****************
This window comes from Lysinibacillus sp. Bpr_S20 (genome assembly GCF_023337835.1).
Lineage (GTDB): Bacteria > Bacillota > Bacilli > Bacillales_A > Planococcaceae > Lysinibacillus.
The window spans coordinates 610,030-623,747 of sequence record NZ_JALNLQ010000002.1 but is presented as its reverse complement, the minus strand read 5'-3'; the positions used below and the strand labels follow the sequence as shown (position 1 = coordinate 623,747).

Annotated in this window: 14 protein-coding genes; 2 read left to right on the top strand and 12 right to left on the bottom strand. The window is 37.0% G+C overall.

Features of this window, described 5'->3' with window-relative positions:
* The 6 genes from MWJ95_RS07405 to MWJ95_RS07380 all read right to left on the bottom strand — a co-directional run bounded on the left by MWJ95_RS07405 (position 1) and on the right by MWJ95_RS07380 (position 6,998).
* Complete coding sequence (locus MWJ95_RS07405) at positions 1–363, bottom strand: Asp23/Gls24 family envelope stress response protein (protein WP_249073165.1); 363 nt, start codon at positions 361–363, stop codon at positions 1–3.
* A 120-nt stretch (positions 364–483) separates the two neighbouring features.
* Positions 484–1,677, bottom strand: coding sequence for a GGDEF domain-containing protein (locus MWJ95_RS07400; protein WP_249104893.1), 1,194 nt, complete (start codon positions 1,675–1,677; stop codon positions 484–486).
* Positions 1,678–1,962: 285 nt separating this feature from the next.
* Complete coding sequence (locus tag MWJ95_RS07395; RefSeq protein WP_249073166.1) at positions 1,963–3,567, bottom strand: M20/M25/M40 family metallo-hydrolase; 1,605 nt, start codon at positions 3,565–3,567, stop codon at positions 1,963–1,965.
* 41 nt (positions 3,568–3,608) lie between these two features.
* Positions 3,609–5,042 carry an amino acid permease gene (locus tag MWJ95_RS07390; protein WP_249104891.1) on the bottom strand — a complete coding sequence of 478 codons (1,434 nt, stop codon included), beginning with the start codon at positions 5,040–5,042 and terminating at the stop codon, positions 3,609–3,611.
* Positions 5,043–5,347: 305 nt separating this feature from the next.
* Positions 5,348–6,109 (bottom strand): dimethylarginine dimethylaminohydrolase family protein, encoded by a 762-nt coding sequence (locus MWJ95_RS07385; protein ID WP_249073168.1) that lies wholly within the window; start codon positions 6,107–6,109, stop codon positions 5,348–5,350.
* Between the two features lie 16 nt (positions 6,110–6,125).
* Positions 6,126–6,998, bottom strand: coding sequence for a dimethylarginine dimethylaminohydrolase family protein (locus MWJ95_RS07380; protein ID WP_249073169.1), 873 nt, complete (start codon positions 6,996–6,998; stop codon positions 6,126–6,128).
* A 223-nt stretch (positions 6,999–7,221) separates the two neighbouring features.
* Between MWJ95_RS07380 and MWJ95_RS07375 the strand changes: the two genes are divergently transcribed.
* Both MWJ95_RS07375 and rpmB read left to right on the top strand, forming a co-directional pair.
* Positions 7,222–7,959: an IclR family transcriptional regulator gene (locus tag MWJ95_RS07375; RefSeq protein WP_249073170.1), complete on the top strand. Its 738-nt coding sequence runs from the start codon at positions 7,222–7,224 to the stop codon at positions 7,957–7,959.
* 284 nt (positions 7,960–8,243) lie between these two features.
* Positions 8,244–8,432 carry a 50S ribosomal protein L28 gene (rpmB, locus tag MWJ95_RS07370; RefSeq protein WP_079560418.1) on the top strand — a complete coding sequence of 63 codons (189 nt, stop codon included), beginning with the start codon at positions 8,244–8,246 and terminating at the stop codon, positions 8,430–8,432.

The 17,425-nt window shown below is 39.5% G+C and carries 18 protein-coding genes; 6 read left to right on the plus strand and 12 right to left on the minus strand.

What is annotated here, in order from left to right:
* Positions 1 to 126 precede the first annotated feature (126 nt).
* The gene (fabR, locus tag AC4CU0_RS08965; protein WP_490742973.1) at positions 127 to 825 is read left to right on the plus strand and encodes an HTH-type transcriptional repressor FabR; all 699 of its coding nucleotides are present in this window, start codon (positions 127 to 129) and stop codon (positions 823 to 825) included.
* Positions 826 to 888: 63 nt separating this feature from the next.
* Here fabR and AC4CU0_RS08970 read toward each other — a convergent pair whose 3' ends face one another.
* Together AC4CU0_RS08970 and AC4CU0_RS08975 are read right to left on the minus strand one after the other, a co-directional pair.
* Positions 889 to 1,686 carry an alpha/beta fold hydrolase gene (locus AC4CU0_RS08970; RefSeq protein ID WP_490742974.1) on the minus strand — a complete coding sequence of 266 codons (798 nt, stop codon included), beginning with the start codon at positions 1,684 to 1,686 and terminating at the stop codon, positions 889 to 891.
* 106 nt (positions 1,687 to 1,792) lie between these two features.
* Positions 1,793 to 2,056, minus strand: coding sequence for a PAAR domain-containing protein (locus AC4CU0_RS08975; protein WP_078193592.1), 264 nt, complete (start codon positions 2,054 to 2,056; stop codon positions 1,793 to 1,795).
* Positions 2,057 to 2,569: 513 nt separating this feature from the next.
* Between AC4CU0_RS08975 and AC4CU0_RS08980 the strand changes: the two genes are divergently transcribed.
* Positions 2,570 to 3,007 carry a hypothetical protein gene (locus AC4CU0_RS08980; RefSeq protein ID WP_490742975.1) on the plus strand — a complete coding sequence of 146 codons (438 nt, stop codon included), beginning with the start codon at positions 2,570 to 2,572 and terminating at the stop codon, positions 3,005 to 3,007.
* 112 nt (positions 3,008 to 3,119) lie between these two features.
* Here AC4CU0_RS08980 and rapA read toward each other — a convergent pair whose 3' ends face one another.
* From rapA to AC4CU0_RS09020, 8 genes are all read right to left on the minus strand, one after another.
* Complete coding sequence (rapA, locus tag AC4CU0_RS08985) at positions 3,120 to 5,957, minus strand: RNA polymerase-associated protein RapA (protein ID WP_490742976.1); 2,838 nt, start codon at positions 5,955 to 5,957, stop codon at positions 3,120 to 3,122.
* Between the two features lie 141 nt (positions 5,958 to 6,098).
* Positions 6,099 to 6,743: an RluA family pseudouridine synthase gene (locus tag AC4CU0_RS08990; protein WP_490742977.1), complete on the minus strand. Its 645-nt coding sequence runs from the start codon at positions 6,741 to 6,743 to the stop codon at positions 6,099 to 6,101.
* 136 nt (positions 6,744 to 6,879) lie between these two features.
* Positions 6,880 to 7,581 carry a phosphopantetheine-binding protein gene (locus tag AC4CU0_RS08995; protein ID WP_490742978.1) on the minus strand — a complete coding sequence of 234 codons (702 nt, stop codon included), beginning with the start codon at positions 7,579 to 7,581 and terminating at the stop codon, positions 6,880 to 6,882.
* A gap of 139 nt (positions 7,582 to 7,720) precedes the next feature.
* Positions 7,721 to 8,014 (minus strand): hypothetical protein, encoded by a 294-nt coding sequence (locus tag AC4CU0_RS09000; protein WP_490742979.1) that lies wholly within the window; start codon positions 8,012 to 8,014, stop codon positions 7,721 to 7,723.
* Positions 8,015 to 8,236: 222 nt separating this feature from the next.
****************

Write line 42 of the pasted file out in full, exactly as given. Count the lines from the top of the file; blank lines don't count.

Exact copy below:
* Positions 6,099 to 6,743: an RluA family pseudouridine synthase gene (locus tag AC4CU0_RS08990; protein WP_490742977.1), complete on the minus strand. Its 645-nt coding sequence runs from the start codon at positions 6,741 to 6,743 to the stop codon at positions 6,099 to 6,101.